Enrico Miguel Thomas has been dubbed “The Subway Artist of New York.” (The tagline even appears at the bottom of his e-mails.) That’s because he can often be found
making drawings of subway stations throughout the city—and he has created hundreds of them in the past few years.
In his practice and his style, Thomas is a kind of post-post-Impressionist. He works quickly, propping his easel on sidewalks and inside the transit system (72nd Street, Union Square, and 34th Street-Herald Square are favorite depots) to compose lively pictures in colored marker, sometimes on white paper and sometimes on free subway maps provided by Metropolitan Transit Authority attendants. These humble materials are meant to demonstrate that you don’t need money to make art.
Stripes and slashes imply the hurried movement of commuters darting up and down stairs and trains swooshing in and out of stations. Stillness in these pieces often comes in the form of token booths or hot-dog carts—their boxy structures offering a sense of stability. Other times, passengers themselves are static, as in an illustration of two homeless men in puffy coats snoozing upright on a bench on the Union Square platform. Whether hidden or loosely sketched, faces never have much detail in Thomas’s art, as he concerns himself with entire spaces rather than individual personalities. These works fit in perfectly at the City Reliquary, a place as devoted to preserving and displaying New York’s oddities as Thomas is to recording the vivacity of the subway ecosystem.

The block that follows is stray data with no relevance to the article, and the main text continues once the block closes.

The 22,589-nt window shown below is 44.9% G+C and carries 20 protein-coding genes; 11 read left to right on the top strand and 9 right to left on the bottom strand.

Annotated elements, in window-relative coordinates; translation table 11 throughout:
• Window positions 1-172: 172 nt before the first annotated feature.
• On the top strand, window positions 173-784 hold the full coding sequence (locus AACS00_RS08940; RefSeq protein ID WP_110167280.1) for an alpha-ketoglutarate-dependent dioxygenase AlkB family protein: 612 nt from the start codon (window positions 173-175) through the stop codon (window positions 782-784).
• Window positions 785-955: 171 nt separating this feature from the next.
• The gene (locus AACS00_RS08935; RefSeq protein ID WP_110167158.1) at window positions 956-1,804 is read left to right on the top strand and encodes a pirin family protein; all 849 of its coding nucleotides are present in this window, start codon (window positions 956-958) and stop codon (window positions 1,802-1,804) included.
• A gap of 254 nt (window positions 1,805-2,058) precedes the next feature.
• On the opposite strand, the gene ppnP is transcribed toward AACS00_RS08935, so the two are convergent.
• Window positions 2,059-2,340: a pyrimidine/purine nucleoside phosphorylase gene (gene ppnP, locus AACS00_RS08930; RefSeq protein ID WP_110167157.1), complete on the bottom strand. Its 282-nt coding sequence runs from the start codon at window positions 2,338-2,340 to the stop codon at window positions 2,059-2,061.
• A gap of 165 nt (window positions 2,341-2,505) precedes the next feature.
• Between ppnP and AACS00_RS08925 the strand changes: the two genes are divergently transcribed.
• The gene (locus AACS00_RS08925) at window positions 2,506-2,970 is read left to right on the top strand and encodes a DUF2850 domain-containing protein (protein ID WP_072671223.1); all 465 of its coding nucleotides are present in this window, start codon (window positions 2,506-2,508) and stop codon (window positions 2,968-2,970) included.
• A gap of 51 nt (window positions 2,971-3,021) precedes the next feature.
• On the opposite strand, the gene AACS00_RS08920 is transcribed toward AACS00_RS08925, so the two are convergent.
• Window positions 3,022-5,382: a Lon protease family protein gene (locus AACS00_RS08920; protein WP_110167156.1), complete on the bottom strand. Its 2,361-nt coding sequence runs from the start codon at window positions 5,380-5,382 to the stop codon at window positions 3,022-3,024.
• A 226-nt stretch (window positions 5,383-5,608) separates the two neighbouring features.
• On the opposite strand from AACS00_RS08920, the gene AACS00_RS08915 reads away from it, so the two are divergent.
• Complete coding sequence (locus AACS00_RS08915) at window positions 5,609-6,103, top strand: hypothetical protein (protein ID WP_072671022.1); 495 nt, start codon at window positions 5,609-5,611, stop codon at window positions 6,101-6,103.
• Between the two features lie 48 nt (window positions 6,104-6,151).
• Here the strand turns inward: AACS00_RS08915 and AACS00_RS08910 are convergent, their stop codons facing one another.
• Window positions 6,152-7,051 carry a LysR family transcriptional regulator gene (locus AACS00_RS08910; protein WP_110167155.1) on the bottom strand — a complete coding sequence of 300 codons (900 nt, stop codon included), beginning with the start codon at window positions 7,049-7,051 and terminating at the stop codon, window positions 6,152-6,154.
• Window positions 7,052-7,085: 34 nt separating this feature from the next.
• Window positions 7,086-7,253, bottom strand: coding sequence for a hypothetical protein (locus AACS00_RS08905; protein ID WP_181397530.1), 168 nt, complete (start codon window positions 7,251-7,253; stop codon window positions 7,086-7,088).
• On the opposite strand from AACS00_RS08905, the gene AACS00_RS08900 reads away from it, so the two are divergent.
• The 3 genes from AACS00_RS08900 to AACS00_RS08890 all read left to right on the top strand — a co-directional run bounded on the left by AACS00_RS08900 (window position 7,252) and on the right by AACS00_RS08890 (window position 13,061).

Art Review by Trent Morse of Art News Magazine Copyright 2012
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